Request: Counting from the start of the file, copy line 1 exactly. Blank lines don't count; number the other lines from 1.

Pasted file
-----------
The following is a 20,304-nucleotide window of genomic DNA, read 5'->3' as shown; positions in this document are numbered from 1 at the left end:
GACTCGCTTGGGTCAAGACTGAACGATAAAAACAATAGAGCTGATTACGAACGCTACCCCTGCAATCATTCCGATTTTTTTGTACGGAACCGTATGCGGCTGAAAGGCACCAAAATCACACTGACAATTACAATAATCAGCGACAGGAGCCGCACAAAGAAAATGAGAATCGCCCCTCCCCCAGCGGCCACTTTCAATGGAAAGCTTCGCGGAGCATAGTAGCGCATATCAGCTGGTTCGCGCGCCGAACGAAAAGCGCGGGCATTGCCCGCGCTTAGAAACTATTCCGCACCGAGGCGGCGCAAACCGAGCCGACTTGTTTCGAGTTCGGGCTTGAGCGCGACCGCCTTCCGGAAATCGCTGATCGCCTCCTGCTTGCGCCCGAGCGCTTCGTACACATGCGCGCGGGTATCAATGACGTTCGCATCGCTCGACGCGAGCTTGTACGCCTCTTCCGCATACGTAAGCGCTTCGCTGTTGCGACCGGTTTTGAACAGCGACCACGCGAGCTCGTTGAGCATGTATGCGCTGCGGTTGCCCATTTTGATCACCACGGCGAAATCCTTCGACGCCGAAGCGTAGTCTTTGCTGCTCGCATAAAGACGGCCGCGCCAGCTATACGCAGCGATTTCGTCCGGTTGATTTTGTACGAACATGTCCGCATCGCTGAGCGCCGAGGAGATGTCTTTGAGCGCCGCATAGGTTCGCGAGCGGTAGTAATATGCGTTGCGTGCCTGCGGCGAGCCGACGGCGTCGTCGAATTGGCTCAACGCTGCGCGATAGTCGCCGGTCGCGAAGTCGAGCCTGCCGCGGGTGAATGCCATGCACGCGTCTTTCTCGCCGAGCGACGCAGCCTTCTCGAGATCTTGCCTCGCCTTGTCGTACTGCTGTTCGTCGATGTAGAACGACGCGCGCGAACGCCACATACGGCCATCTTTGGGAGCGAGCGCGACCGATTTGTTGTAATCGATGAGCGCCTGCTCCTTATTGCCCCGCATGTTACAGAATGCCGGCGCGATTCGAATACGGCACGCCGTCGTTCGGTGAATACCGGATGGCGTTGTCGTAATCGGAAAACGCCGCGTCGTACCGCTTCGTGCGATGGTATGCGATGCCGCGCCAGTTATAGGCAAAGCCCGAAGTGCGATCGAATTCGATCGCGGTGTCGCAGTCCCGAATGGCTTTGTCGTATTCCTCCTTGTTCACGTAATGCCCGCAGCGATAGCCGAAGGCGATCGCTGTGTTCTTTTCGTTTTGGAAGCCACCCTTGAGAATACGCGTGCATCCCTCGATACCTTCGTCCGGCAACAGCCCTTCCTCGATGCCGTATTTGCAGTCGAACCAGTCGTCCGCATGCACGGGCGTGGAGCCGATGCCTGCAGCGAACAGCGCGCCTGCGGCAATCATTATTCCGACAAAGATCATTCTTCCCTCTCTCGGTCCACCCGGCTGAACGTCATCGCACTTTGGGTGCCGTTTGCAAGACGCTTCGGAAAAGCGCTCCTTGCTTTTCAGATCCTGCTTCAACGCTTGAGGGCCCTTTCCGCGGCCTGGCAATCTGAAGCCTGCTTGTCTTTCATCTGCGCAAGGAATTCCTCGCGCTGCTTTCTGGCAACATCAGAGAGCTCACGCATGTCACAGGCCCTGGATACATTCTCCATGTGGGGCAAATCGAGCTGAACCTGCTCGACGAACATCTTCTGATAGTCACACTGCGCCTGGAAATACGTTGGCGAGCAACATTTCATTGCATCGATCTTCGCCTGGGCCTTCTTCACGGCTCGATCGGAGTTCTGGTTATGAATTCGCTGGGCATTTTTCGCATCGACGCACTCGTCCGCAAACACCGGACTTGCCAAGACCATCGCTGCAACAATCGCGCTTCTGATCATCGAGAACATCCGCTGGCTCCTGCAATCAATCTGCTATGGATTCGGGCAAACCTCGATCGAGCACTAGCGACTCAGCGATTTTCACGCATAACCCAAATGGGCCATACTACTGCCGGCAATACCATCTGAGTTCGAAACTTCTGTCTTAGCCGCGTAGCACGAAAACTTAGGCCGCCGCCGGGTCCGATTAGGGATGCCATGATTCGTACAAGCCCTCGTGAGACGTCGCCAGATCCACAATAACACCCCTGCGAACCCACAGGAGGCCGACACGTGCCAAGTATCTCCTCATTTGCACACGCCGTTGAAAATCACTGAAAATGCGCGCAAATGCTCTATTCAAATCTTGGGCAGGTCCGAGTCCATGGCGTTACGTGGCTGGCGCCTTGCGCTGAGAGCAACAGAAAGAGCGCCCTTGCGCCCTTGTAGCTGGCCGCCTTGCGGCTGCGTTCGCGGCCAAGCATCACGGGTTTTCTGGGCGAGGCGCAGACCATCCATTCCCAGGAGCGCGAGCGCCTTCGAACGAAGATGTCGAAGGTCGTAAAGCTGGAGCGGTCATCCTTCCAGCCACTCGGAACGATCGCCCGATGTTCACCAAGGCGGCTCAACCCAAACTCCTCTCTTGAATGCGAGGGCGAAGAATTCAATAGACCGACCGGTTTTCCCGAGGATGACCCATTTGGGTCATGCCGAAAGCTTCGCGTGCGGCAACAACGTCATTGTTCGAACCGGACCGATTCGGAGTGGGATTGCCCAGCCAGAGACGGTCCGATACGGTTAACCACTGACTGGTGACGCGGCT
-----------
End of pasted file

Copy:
The following is a 20,304-nucleotide window of genomic DNA, read 5'->3' as shown; positions in this document are numbered from 1 at the left end: